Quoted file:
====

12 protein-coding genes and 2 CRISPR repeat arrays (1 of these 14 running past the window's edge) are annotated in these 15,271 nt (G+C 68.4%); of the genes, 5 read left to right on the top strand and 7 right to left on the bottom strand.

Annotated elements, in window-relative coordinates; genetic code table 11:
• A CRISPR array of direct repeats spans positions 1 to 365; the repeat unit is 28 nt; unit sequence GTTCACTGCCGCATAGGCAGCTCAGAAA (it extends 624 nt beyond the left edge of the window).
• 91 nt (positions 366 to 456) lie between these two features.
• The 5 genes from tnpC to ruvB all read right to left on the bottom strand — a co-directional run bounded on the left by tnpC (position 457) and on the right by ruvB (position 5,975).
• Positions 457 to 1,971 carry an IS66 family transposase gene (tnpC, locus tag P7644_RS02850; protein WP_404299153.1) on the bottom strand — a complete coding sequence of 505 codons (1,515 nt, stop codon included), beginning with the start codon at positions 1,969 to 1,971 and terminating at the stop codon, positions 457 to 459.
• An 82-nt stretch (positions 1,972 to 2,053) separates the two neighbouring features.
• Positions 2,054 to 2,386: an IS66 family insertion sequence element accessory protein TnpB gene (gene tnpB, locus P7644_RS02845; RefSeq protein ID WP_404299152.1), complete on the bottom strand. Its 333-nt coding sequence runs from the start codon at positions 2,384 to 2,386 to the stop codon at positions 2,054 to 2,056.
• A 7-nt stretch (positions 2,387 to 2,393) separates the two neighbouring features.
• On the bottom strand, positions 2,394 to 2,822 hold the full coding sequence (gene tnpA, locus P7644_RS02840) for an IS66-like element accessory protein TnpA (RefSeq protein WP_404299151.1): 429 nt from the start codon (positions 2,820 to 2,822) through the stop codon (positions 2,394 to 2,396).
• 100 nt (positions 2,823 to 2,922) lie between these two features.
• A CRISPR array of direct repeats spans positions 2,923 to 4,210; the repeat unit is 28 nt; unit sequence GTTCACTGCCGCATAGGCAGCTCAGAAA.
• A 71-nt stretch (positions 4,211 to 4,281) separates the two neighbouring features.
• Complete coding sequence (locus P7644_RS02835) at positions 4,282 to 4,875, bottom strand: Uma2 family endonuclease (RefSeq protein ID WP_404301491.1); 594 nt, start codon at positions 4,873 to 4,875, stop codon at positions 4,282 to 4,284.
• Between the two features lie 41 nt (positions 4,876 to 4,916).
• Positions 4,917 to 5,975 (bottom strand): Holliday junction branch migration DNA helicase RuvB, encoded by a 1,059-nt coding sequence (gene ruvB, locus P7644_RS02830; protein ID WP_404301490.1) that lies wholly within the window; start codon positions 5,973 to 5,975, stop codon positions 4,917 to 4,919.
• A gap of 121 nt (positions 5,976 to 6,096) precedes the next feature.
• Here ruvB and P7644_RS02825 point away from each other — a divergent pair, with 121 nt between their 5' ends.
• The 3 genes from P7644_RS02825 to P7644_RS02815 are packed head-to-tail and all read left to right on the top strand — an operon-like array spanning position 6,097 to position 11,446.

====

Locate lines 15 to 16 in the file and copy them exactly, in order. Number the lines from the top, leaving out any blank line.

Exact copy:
• Between the two features lie 41 nt (positions 4,876 to 4,916).
• Positions 4,917 to 5,975 (bottom strand): Holliday junction branch migration DNA helicase RuvB, encoded by a 1,059-nt coding sequence (gene ruvB, locus P7644_RS02830; protein ID WP_404301490.1) that lies wholly within the window; start codon positions 5,973 to 5,975, stop codon positions 4,917 to 4,919.